Gentoo Archives: gentoo-user

From: Grant Edwards <grant.b.edwards@×××××.com>
To: gentoo-user@l.g.o
Subject: [gentoo-user] Re: e2fsck -c when bad blocks are in existing file?
Date: Sun, 13 Nov 2022 03:54:58
Message-Id: tkppq3$17u4$
In Reply to: Re: [gentoo-user] Re: e2fsck -c when bad blocks are in existing file? by Michael
1 On 2022-11-12, Michael <confabulate@××××××××.com> wrote:
3 > Have your questions been answered satisfactorily by Lawrence's contribution?
5 Yes, Lawrence's experiment answered the my question: e2fsck adds the
6 bad block to the "bad block" inode and leaves it also allocated to the
7 existing file.
9 Presumably if you don't allow it to clone the block, reading that file
10 will return an error when it gets to the bad block. Once you delete
11 that file, the bad block will never get reallocated by the filesystem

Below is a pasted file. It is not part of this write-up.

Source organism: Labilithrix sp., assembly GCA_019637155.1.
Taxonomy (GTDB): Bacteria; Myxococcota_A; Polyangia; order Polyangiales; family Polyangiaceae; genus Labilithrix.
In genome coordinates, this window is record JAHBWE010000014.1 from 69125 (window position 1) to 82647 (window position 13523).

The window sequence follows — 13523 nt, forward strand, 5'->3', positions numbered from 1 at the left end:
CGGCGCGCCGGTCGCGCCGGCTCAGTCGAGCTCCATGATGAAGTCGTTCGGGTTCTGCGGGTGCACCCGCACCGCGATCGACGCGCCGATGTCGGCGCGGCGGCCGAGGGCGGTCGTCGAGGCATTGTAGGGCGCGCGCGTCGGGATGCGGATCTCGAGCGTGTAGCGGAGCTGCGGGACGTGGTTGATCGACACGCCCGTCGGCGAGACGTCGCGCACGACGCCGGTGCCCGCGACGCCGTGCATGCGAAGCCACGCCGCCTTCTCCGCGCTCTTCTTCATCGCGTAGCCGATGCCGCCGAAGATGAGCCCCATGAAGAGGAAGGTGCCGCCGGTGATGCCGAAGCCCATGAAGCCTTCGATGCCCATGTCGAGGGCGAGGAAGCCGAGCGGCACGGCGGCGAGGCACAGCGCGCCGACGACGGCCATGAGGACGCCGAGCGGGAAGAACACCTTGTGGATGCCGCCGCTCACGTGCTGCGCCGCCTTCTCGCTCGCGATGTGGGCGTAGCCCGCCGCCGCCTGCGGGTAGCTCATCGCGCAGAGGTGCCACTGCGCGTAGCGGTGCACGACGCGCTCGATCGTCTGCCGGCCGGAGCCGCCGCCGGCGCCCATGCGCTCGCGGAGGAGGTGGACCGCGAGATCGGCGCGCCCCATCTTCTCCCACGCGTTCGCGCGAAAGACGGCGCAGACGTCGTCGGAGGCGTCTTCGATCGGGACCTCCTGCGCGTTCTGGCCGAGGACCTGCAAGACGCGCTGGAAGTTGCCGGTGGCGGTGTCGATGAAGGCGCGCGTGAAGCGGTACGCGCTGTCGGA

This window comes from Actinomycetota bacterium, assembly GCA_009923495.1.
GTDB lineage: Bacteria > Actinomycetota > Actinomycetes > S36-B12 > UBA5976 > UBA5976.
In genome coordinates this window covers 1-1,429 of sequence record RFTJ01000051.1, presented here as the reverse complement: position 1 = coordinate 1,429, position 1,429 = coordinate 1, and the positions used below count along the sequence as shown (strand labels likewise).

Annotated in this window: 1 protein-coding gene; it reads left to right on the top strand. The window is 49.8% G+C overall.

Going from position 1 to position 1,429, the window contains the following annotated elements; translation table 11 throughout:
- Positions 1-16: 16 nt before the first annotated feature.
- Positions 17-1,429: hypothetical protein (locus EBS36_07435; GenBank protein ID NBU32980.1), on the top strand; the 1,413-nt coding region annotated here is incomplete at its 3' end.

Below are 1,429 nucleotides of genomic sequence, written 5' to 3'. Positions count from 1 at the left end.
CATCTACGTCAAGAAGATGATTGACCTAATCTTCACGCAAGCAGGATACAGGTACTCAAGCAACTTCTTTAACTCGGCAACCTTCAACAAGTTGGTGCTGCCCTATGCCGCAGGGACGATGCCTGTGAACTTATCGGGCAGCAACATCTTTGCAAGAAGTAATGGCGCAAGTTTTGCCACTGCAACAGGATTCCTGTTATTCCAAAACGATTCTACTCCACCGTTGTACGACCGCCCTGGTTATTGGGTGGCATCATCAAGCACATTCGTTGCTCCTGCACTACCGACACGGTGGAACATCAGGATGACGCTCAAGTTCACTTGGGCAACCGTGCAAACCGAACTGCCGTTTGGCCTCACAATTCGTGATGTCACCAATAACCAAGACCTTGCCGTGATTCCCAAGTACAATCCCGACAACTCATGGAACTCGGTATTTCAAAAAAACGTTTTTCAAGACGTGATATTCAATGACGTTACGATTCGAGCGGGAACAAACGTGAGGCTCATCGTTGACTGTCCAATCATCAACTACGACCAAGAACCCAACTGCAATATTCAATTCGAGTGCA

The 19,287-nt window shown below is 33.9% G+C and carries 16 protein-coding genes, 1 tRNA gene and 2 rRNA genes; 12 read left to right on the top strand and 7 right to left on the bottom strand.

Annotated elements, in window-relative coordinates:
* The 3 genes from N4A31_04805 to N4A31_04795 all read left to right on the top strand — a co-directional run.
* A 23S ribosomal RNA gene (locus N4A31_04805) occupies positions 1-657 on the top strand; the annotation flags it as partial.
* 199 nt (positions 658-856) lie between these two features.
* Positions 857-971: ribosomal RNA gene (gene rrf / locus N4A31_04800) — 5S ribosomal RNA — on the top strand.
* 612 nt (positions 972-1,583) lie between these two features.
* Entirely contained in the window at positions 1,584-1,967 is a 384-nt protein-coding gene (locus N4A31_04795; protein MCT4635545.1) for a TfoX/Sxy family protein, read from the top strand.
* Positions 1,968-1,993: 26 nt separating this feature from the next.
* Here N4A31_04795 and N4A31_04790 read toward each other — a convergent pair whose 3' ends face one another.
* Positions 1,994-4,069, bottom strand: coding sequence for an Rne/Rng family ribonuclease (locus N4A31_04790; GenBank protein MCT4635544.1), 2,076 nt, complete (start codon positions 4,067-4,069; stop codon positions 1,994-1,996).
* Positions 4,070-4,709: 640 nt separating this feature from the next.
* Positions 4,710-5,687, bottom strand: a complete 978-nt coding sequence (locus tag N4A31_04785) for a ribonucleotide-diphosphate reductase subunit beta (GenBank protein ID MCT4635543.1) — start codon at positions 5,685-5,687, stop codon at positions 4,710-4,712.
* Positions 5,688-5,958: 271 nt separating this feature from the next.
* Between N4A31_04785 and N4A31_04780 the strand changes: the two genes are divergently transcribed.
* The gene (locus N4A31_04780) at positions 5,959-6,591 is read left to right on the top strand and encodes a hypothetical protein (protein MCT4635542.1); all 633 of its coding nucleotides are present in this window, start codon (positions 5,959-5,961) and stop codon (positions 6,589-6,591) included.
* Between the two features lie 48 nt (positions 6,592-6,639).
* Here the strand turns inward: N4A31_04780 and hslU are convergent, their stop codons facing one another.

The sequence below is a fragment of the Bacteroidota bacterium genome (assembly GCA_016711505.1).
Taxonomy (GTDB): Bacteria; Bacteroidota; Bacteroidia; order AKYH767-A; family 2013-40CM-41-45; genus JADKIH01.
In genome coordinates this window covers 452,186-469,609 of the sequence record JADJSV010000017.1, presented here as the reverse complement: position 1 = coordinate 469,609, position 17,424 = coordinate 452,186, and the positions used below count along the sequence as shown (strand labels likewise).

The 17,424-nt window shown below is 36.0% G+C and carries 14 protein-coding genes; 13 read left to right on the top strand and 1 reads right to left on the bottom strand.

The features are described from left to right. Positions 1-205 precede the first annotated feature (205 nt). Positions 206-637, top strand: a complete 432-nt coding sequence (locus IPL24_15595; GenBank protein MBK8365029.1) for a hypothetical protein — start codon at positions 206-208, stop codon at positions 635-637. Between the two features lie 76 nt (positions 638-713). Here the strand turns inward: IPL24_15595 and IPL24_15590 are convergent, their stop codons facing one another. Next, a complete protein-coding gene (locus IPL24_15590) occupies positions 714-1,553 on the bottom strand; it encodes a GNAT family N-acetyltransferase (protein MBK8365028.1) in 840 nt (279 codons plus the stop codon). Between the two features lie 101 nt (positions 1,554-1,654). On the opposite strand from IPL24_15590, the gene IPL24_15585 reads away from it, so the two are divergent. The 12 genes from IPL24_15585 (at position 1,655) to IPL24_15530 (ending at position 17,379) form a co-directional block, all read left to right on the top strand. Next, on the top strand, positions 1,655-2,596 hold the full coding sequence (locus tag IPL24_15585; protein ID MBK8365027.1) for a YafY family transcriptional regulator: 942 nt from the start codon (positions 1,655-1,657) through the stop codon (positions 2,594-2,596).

12 since it still belongs to the bad block inode.
14 The failing SSD that prompted the question has now been replaced and a
15 fresh Gentoo system installed on the new drive. I never did figure out
16 which files contained the bad blocks (there were 37 bad blocks,
17 IIRC). They apparently didn't belong to any of the files I copied over
18 to the replacement drive.
20 The old drive was a Samsung 850 EVO SATA drive, and the new one is a
21 Samsung 980 PRO M.2 drive. The new one is noticably faster than the
22 old one (which in turn was way faster than the spinning platter drive
23 it had replaced).
25 --
26 Grant


Subject Author
RE: [gentoo-user] Re: e2fsck -c when bad blocks are in existing file? Laurence Perkins <lperkins@×××××××.net>